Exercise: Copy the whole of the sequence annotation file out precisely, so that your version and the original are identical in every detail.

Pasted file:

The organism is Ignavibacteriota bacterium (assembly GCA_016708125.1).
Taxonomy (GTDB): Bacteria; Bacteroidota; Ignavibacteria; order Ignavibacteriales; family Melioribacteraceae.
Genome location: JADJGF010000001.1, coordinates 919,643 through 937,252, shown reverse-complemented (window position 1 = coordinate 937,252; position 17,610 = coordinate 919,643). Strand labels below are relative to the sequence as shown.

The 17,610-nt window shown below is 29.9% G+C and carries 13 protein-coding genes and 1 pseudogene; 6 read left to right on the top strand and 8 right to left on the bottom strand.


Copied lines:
The organism is Ignavibacteriota bacterium (assembly GCA_016708125.1).
Taxonomy (GTDB): Bacteria; Bacteroidota; Ignavibacteria; order Ignavibacteriales; family Melioribacteraceae.
Genome location: JADJGF010000001.1, coordinates 919,643 through 937,252, shown reverse-complemented (window position 1 = coordinate 937,252; position 17,610 = coordinate 919,643). Strand labels below are relative to the sequence as shown.

The 17,610-nt window shown below is 29.9% G+C and carries 13 protein-coding genes and 1 pseudogene; 6 read left to right on the top strand and 8 right to left on the bottom strand.